Poached Egg Being Scooped onto Spinach and Muffin
Adding Poached Egg to Base Layers
Success with Eggs Benedict or Florentine is all about the timing. Cooking the spinach (and/or ham), poaching the eggs, toasting the English muffins, and making the Hollandaise so that they’re all cooked and warm at the same time is tricky. It’s easier with two people, but still workable solo. You can make more than two Benedicts at the same time, but I recommend poaching only 4 eggs at once and not doubling the Hollandaise recipe.

Closeup of Eggs Florentine
Getting it All Together
Eggs Benedict or Florentine
serves 2

2 cups lightly packed baby spinach
2 slices ham or Canadian bacon (optional)
Hollandaise sauce (recipe below)
1 tbsp. vinegar
4 large eggs
2 English muffins

Spinach and/or ham:
Remove spinach stems. Steam spinach for about 5 minutes, until wilted. Set aside to keep warm in steamer.

Pan-fry the ham for a few minutes until brown, and set pan aside, covering and keeping warm.

Hollandaise sauce:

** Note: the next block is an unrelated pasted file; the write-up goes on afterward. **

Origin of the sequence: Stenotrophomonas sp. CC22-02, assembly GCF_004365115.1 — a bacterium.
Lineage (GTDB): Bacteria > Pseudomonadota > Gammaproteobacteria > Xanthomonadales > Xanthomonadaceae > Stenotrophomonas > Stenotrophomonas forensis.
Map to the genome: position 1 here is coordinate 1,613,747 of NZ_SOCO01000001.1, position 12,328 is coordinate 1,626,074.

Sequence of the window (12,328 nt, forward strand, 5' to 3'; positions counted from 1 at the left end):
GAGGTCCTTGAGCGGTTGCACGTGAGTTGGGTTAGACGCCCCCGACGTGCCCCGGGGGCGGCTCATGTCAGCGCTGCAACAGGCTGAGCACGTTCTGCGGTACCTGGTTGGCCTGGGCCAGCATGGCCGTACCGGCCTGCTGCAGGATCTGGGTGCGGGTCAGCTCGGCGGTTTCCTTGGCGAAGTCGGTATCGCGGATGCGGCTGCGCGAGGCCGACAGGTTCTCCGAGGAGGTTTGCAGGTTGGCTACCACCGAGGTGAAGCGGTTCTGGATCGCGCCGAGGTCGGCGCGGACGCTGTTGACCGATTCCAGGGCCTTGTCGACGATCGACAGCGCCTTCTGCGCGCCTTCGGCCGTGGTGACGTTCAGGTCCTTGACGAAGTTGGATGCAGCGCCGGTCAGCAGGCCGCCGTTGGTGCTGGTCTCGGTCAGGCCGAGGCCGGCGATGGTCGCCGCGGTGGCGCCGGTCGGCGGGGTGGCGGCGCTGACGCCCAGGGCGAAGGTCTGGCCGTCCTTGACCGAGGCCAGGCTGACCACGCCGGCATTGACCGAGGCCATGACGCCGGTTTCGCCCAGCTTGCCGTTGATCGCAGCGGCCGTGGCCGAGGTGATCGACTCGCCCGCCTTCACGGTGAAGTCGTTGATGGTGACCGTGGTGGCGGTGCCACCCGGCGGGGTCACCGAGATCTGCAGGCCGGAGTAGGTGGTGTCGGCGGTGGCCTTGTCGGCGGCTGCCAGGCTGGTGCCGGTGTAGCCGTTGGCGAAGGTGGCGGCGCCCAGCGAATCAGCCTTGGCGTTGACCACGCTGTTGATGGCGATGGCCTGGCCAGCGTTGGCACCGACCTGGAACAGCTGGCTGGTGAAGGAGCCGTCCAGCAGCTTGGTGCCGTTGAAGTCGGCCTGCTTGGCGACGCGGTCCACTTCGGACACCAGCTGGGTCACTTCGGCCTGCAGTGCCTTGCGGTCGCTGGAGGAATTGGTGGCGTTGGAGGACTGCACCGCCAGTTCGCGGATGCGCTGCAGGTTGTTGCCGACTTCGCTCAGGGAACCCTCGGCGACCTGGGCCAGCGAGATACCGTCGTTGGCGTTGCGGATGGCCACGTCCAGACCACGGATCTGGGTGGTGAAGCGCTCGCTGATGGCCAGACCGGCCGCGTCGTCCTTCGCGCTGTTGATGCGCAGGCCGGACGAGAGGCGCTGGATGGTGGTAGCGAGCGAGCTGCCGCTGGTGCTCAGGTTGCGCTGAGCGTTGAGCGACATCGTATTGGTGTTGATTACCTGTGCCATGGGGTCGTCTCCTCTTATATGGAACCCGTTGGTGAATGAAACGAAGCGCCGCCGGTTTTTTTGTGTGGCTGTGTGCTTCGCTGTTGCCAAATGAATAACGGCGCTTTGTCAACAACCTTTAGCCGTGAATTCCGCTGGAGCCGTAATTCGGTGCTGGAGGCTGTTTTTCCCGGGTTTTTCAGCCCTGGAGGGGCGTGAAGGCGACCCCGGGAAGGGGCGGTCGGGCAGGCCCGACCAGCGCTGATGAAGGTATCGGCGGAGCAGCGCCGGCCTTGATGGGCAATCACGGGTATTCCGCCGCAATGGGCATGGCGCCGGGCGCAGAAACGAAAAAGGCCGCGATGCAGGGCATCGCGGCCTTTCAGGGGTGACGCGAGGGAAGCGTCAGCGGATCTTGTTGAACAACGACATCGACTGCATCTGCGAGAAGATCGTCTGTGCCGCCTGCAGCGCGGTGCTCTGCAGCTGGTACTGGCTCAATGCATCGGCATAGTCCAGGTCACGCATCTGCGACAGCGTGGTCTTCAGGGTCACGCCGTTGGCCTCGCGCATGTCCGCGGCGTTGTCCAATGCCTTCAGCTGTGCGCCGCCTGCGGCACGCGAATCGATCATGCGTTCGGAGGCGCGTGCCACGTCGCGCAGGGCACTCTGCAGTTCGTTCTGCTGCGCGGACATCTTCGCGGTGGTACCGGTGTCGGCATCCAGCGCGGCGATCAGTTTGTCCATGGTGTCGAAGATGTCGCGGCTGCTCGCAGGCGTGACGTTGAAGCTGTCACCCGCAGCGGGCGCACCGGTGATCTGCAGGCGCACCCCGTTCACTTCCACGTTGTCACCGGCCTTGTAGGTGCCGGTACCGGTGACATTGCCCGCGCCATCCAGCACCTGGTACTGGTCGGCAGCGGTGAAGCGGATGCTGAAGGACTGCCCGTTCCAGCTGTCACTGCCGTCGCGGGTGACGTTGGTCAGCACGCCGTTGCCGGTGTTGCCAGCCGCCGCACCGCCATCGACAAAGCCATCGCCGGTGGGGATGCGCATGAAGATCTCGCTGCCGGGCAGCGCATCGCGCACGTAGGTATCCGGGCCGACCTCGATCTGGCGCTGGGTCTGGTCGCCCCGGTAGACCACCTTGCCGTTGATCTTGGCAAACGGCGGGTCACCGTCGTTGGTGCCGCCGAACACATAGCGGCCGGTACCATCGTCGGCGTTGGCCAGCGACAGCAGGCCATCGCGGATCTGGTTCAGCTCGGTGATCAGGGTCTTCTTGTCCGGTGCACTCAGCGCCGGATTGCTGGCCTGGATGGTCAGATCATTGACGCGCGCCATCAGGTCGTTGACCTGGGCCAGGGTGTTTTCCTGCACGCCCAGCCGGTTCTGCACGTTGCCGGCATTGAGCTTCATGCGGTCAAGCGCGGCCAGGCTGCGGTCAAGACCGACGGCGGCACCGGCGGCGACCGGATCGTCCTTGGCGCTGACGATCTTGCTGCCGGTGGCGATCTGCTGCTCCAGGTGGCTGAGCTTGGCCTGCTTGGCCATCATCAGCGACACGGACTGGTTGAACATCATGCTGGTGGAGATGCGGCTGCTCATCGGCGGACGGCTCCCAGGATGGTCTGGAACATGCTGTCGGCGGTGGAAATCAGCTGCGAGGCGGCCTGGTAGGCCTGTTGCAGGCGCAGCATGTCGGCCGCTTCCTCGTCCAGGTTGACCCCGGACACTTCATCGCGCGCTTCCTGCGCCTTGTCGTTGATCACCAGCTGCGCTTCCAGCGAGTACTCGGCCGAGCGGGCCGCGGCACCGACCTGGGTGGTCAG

Make Hollandaise according to directions below. Keep warm over hot water (see details below) while cooking eggs and English muffins.

Prepare plates:
Put two heat-proof plates into the oven and set oven temperature to warm (about 125 degrees).

Toasted muffins:
Toast English muffins in toaster oven. When done, slide two halves onto each plate in the oven.

Poached eggs:
Finessing the Timing: While muffins are toasting, poach the eggs. It’s best if you can remove the poached eggs from the pan and put them directly onto English muffins. This is easiest to coordinate if a helper tops the muffins with spinach and/or ham while you’re poaching the eggs. If need be though, you can remove the eggs from the water into individual ramekins while you assemble the dish.

To poach: Add about 2” (or a bit less) of water to a wide, shallow pan. Stir in vinegar. Bring to a slow and gentle simmer. One at a time, break eggs into small bowl, then make a “whirlpool” in the simmering water with a teaspoon. Slip egg into whirlpool. Repeat until all 4 eggs are in the pot. Simmer for about 4 minutes, until whites are set and yolks look defined, but are still slightly yielding. Remove eggs one at a time with a slotted spoon, blotting excess water from bottom of spoon with a paper towel.